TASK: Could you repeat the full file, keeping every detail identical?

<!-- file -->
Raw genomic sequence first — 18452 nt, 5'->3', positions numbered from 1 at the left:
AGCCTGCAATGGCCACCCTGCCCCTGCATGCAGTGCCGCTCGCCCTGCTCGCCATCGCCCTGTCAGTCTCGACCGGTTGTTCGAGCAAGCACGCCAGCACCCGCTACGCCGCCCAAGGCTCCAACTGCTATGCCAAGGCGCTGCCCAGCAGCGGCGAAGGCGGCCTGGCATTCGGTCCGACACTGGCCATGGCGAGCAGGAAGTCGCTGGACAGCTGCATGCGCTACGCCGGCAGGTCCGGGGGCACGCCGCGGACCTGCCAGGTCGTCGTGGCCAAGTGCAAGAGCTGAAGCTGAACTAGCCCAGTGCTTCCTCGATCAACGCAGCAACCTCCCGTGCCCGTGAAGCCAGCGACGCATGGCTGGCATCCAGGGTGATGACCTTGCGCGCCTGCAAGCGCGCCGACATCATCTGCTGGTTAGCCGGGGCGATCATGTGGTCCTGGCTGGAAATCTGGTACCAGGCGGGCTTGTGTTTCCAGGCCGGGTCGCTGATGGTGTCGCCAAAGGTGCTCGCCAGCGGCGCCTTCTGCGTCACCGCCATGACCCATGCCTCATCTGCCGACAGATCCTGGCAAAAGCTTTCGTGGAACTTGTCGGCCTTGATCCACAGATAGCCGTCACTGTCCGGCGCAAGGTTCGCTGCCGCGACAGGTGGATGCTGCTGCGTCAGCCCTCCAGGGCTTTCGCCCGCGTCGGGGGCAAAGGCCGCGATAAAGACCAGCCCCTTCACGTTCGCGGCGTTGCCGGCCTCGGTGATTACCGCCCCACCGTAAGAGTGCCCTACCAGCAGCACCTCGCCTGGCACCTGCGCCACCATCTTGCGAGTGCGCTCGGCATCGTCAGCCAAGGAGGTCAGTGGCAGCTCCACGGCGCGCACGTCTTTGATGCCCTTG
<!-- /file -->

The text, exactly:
Raw genomic sequence first — 18452 nt, 5'->3', positions numbered from 1 at the left:
AGCCTGCAATGGCCACCCTGCCCCTGCATGCAGTGCCGCTCGCCCTGCTCGCCATCGCCCTGTCAGTCTCGACCGGTTGTTCGAGCAAGCACGCCAGCACCCGCTACGCCGCCCAAGGCTCCAACTGCTATGCCAAGGCGCTGCCCAGCAGCGGCGAAGGCGGCCTGGCATTCGGTCCGACACTGGCCATGGCGAGCAGGAAGTCGCTGGACAGCTGCATGCGCTACGCCGGCAGGTCCGGGGGCACGCCGCGGACCTGCCAGGTCGTCGTGGCCAAGTGCAAGAGCTGAAGCTGAACTAGCCCAGTGCTTCCTCGATCAACGCAGCAACCTCCCGTGCCCGTGAAGCCAGCGACGCATGGCTGGCATCCAGGGTGATGACCTTGCGCGCCTGCAAGCGCGCCGACATCATCTGCTGGTTAGCCGGGGCGATCATGTGGTCCTGGCTGGAAATCTGGTACCAGGCGGGCTTGTGTTTCCAGGCCGGGTCGCTGATGGTGTCGCCAAAGGTGCTCGCCAGCGGCGCCTTCTGCGTCACCGCCATGACCCATGCCTCATCTGCCGACAGATCCTGGCAAAAGCTTTCGTGGAACTTGTCGGCCTTGATCCACAGATAGCCGTCACTGTCCGGCGCAAGGTTCGCTGCCGCGACAGGTGGATGCTGCTGCGTCAGCCCTCCAGGGCTTTCGCCCGCGTCGGGGGCAAAGGCCGCGATAAAGACCAGCCCCTTCACGTTCGCGGCGTTGCCGGCCTCGGTGATTACCGCCCCACCGTAAGAGTGCCCTACCAGCAGCACCTCGCCTGGCACCTGCGCCACCATCTTGCGAGTGCGCTCGGCATCGTCAGCCAAGGAGGTCAGTGGCAGCTCCACGGCGCGCACGTCTTTGATGCCCTTG